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Tesselation level & Deco layers?

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    Tesselation level & Deco layers?

    Greetings.
    When I modify the "tesselation level" number of my terrain, deco layers seem to be affected by it and as a resault a huge amount a deco items dissapear.
    Is there a reason for that or...?

    Thanks for your time.

    #2
    I imagine since the deco layers are somewhat connected with the terrain, when you detesselate, it somewhat detesselates the deco layers too. (By removing some of them) Just a guess though. What happens when you detesselate and then retesselate again? Do they come back or are they still gone? Either way you may just have to redo the deco layers after you detesselate.

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      #3
      Fortunately by re-adjusting the "density" of each deco, the desired amount comes back. I only hope that this won't affect game's performance someway later.

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        #4
        If I recall correctly, the decolayer objects are placed onto the verticies of the terrain. You can see them in the wireframe mode.

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          #5
          Xendance indeed you're right.
          I guess that the engine removes deco objects from those quads that collapse into a single one so that they won't look floating in the air from distance.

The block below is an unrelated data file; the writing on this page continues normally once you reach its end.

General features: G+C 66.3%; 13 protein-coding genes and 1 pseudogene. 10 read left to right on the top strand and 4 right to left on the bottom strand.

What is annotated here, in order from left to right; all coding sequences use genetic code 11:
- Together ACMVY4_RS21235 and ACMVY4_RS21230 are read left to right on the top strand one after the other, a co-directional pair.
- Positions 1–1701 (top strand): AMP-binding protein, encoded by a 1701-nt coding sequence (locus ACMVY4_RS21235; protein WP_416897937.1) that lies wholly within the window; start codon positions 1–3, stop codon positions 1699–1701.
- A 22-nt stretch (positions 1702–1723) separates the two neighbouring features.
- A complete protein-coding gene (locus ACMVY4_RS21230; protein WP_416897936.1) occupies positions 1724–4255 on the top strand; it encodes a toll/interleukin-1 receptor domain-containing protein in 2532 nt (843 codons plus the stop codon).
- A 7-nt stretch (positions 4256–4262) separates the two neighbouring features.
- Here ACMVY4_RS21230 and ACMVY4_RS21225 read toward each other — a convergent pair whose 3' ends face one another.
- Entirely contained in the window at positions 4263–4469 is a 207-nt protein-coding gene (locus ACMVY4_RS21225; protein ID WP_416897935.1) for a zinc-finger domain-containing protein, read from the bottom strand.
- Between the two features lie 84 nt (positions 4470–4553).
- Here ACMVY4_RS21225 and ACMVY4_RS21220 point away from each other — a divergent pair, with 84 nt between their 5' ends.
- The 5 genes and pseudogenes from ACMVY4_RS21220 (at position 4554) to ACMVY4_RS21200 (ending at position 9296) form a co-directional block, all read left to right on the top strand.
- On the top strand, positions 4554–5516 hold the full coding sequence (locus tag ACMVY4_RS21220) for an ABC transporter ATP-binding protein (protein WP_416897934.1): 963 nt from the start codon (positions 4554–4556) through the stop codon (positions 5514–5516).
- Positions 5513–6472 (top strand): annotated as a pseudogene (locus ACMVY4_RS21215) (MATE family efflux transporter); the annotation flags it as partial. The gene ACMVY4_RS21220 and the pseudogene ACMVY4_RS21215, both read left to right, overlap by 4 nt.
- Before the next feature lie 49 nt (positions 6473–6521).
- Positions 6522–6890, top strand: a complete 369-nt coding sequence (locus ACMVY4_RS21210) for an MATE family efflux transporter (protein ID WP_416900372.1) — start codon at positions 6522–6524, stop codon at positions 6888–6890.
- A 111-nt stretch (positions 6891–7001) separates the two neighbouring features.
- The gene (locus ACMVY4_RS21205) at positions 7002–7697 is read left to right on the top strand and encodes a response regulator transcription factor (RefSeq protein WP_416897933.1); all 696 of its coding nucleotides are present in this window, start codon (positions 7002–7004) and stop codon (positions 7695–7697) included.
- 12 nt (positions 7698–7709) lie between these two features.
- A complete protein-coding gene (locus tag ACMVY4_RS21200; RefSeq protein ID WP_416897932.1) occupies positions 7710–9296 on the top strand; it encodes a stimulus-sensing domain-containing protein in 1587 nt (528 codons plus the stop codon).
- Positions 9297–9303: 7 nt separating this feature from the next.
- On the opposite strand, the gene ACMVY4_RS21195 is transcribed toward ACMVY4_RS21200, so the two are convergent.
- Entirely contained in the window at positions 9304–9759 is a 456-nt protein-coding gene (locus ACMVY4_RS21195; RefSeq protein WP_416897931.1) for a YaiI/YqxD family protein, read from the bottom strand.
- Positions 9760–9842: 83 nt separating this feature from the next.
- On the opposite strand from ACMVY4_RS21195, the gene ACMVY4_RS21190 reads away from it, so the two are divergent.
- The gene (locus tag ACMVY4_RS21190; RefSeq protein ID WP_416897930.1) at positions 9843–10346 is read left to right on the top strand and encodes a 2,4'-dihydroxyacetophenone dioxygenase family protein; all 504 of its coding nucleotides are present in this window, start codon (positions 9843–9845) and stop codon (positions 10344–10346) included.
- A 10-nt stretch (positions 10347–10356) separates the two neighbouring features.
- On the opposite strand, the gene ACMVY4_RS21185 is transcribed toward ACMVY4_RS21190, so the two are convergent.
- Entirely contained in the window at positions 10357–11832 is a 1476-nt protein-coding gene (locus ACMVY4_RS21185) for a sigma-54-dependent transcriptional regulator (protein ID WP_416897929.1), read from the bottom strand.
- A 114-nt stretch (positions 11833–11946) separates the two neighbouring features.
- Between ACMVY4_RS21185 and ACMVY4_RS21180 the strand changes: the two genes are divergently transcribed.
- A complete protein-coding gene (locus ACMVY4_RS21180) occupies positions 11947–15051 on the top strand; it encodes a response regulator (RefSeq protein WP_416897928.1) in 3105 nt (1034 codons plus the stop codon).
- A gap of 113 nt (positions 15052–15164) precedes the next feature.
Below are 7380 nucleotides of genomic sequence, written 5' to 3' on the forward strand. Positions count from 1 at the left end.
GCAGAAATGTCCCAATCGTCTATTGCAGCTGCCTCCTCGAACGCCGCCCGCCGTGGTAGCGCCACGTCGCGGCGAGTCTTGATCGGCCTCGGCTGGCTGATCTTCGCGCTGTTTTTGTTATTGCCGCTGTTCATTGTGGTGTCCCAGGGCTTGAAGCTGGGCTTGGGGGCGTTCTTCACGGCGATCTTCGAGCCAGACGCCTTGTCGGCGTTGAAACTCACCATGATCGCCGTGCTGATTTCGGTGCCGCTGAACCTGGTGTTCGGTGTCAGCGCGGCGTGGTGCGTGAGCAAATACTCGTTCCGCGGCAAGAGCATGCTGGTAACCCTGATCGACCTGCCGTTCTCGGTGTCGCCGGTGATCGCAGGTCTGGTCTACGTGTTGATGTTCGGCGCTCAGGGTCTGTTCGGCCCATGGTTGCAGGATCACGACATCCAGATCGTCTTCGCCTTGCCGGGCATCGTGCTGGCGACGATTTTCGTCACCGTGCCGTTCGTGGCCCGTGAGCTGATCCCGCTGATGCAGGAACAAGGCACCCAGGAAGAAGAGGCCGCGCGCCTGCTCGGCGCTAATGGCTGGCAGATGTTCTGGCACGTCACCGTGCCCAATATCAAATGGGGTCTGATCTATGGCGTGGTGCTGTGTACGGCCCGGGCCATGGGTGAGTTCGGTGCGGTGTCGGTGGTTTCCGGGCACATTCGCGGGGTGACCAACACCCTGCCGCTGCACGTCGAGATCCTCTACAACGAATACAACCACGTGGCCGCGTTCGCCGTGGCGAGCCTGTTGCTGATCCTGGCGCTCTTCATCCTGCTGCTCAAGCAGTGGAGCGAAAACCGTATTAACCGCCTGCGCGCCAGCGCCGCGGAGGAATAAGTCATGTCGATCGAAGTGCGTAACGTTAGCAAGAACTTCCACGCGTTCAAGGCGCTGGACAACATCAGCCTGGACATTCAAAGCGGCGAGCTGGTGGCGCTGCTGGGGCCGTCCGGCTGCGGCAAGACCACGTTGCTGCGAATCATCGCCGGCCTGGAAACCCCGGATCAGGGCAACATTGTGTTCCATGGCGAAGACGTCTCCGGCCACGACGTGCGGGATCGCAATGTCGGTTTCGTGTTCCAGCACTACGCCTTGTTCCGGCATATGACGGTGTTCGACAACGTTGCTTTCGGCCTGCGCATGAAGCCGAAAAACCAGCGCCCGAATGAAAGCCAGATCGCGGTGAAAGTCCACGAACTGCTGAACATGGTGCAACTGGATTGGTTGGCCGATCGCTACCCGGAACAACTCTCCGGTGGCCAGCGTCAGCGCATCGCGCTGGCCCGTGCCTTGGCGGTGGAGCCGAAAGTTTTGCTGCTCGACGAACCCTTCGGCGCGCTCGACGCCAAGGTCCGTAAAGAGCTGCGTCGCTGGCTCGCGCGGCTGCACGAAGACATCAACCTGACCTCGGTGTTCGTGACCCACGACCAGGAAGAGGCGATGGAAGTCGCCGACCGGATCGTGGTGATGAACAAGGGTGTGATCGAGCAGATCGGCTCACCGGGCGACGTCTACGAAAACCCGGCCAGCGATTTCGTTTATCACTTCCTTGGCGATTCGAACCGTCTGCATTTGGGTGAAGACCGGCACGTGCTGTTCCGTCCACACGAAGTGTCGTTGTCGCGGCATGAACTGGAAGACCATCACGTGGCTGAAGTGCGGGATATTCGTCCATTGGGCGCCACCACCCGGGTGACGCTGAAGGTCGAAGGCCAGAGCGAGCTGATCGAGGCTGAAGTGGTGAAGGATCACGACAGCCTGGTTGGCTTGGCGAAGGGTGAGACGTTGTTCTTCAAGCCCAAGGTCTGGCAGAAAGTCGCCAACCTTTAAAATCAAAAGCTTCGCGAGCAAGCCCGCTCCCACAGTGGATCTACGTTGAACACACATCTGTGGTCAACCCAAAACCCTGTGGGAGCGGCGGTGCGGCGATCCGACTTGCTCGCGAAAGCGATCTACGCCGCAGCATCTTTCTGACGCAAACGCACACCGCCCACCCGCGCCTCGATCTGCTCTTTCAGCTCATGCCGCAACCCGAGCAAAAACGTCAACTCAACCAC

I suppose then that tesselation level must be setted prior to any deco layer.

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            #6
            Another option you can use to bypass the deco layers is use a foliage volume. Then you can get more control over foliage culling and density. Then they are independent of the terrain layers, which also allows you to place them onto static meshes which can be handy.

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              #7
              Foliage doesn't cast shadows and the directional lighting on them is rather buggy last time I checked.

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                #8
                true but if its something just like grass, it would be fine doubt you would want shadows for every blade

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                  #9
                  I seriously doubt he's using it for grass just because it doesn't spread out uniformly (some could argue that the placement on terrain verticies is uniform)

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